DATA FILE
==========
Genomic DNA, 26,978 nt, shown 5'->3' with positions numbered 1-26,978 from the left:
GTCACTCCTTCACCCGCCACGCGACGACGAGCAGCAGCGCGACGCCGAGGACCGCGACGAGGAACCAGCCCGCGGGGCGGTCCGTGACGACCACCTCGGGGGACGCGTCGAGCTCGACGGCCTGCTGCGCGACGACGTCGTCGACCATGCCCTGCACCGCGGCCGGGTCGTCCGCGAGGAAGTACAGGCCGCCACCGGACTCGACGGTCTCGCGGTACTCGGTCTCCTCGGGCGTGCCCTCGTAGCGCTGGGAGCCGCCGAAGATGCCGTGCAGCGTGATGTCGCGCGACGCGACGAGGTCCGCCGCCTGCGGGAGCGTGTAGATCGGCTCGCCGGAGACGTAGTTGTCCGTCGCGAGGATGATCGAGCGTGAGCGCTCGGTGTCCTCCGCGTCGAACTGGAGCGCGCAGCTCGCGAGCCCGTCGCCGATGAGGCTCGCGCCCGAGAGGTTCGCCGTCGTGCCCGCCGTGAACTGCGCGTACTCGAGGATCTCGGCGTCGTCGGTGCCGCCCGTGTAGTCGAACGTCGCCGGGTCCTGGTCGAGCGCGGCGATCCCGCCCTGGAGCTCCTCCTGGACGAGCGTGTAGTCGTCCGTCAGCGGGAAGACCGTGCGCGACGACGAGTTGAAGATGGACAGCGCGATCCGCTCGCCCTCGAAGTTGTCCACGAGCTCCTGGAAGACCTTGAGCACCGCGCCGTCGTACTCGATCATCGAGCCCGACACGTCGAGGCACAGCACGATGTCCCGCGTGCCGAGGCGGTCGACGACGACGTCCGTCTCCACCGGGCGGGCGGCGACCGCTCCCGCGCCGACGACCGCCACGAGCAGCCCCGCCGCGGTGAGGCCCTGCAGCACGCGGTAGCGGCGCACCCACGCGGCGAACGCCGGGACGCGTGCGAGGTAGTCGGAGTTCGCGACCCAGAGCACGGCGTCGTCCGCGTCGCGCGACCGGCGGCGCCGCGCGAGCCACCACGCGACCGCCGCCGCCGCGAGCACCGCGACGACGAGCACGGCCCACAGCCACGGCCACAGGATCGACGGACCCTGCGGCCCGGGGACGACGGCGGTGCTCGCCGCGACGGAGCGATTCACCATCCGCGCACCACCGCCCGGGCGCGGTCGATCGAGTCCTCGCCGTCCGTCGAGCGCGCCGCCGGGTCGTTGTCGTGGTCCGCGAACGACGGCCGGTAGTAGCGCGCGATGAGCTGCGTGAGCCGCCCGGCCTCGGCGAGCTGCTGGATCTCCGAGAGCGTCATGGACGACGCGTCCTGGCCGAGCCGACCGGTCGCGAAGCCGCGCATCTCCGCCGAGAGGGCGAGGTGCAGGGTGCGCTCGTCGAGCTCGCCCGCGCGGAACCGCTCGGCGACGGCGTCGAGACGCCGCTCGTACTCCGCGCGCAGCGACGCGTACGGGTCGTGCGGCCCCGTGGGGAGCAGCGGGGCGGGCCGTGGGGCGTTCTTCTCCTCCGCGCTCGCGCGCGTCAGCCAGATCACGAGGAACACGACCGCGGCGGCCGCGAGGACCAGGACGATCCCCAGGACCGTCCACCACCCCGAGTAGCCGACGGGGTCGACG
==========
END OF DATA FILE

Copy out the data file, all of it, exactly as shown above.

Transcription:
Genomic DNA, 26,978 nt, shown 5'->3' with positions numbered 1-26,978 from the left:
GTCACTCCTTCACCCGCCACGCGACGACGAGCAGCAGCGCGACGCCGAGGACCGCGACGAGGAACCAGCCCGCGGGGCGGTCCGTGACGACCACCTCGGGGGACGCGTCGAGCTCGACGGCCTGCTGCGCGACGACGTCGTCGACCATGCCCTGCACCGCGGCCGGGTCGTCCGCGAGGAAGTACAGGCCGCCACCGGACTCGACGGTCTCGCGGTACTCGGTCTCCTCGGGCGTGCCCTCGTAGCGCTGGGAGCCGCCGAAGATGCCGTGCAGCGTGATGTCGCGCGACGCGACGAGGTCCGCCGCCTGCGGGAGCGTGTAGATCGGCTCGCCGGAGACGTAGTTGTCCGTCGCGAGGATGATCGAGCGTGAGCGCTCGGTGTCCTCCGCGTCGAACTGGAGCGCGCAGCTCGCGAGCCCGTCGCCGATGAGGCTCGCGCCCGAGAGGTTCGCCGTCGTGCCCGCCGTGAACTGCGCGTACTCGAGGATCTCGGCGTCGTCGGTGCCGCCCGTGTAGTCGAACGTCGCCGGGTCCTGGTCGAGCGCGGCGATCCCGCCCTGGAGCTCCTCCTGGACGAGCGTGTAGTCGTCCGTCAGCGGGAAGACCGTGCGCGACGACGAGTTGAAGATGGACAGCGCGATCCGCTCGCCCTCGAAGTTGTCCACGAGCTCCTGGAAGACCTTGAGCACCGCGCCGTCGTACTCGATCATCGAGCCCGACACGTCGAGGCACAGCACGATGTCCCGCGTGCCGAGGCGGTCGACGACGACGTCCGTCTCCACCGGGCGGGCGGCGACCGCTCCCGCGCCGACGACCGCCACGAGCAGCCCCGCCGCGGTGAGGCCCTGCAGCACGCGGTAGCGGCGCACCCACGCGGCGAACGCCGGGACGCGTGCGAGGTAGTCGGAGTTCGCGACCCAGAGCACGGCGTCGTCCGCGTCGCGCGACCGGCGGCGCCGCGCGAGCCACCACGCGACCGCCGCCGCCGCGAGCACCGCGACGACGAGCACGGCCCACAGCCACGGCCACAGGATCGACGGACCCTGCGGCCCGGGGACGACGGCGGTGCTCGCCGCGACGGAGCGATTCACCATCCGCGCACCACCGCCCGGGCGCGGTCGATCGAGTCCTCGCCGTCCGTCGAGCGCGCCGCCGGGTCGTTGTCGTGGTCCGCGAACGACGGCCGGTAGTAGCGCGCGATGAGCTGCGTGAGCCGCCCGGCCTCGGCGAGCTGCTGGATCTCCGAGAGCGTCATGGACGACGCGTCCTGGCCGAGCCGACCGGTCGCGAAGCCGCGCATCTCCGCCGAGAGGGCGAGGTGCAGGGTGCGCTCGTCGAGCTCGCCCGCGCGGAACCGCTCGGCGACGGCGTCGAGACGCCGCTCGTACTCCGCGCGCAGCGACGCGTACGGGTCGTGCGGCCCCGTGGGGAGCAGCGGGGCGGGCCGTGGGGCGTTCTTCTCCTCCGCGCTCGCGCGCGTCAGCCAGATCACGAGGAACACGACCGCGGCGGCCGCGAGGACCAGGACGATCCCCAGGACCGTCCACCACCCCGAGTAGCCGACGGGGTCGACG